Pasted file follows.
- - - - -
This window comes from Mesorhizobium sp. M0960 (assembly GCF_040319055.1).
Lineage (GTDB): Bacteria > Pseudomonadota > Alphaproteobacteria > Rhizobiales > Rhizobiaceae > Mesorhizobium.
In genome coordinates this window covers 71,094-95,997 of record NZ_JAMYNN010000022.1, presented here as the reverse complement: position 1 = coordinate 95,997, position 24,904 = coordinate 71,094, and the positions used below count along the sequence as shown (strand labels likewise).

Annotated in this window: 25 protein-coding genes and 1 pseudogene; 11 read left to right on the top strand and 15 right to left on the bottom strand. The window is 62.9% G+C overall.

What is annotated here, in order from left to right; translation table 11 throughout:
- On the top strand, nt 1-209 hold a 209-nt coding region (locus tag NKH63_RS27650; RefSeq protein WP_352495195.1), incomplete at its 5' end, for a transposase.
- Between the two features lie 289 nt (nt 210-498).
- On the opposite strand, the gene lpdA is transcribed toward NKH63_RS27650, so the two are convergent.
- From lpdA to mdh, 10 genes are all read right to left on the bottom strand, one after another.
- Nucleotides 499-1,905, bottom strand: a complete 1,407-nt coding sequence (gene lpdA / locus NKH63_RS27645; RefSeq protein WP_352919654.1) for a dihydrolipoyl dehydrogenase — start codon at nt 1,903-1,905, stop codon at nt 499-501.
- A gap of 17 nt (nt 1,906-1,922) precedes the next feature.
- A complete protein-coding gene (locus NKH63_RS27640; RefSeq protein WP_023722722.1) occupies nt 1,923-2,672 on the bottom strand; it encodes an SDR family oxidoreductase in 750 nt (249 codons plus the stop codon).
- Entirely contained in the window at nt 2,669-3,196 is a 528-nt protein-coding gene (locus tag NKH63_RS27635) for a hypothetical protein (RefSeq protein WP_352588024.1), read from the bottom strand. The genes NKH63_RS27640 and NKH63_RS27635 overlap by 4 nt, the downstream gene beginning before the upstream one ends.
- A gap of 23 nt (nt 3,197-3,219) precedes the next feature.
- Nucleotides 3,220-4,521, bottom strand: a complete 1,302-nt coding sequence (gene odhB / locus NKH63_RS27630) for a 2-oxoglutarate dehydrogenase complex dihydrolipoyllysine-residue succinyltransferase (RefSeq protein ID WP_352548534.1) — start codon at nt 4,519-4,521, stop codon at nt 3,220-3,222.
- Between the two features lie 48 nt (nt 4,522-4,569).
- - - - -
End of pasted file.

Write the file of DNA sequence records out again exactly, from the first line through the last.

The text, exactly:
This window comes from Mesorhizobium sp. M0960 (assembly GCF_040319055.1).
Lineage (GTDB): Bacteria > Pseudomonadota > Alphaproteobacteria > Rhizobiales > Rhizobiaceae > Mesorhizobium.
In genome coordinates this window covers 71,094-95,997 of record NZ_JAMYNN010000022.1, presented here as the reverse complement: position 1 = coordinate 95,997, position 24,904 = coordinate 71,094, and the positions used below count along the sequence as shown (strand labels likewise).

Annotated in this window: 25 protein-coding genes and 1 pseudogene; 11 read left to right on the top strand and 15 right to left on the bottom strand. The window is 62.9% G+C overall.

What is annotated here, in order from left to right; translation table 11 throughout:
- On the top strand, nt 1-209 hold a 209-nt coding region (locus tag NKH63_RS27650; RefSeq protein WP_352495195.1), incomplete at its 5' end, for a transposase.
- Between the two features lie 289 nt (nt 210-498).
- On the opposite strand, the gene lpdA is transcribed toward NKH63_RS27650, so the two are convergent.
- From lpdA to mdh, 10 genes are all read right to left on the bottom strand, one after another.
- Nucleotides 499-1,905, bottom strand: a complete 1,407-nt coding sequence (gene lpdA / locus NKH63_RS27645; RefSeq protein WP_352919654.1) for a dihydrolipoyl dehydrogenase — start codon at nt 1,903-1,905, stop codon at nt 499-501.
- A gap of 17 nt (nt 1,906-1,922) precedes the next feature.
- A complete protein-coding gene (locus NKH63_RS27640; RefSeq protein WP_023722722.1) occupies nt 1,923-2,672 on the bottom strand; it encodes an SDR family oxidoreductase in 750 nt (249 codons plus the stop codon).
- Entirely contained in the window at nt 2,669-3,196 is a 528-nt protein-coding gene (locus tag NKH63_RS27635) for a hypothetical protein (RefSeq protein WP_352588024.1), read from the bottom strand. The genes NKH63_RS27640 and NKH63_RS27635 overlap by 4 nt, the downstream gene beginning before the upstream one ends.
- A gap of 23 nt (nt 3,197-3,219) precedes the next feature.
- Nucleotides 3,220-4,521, bottom strand: a complete 1,302-nt coding sequence (gene odhB / locus NKH63_RS27630) for a 2-oxoglutarate dehydrogenase complex dihydrolipoyllysine-residue succinyltransferase (RefSeq protein ID WP_352548534.1) — start codon at nt 4,519-4,521, stop codon at nt 3,220-3,222.
- Between the two features lie 48 nt (nt 4,522-4,569).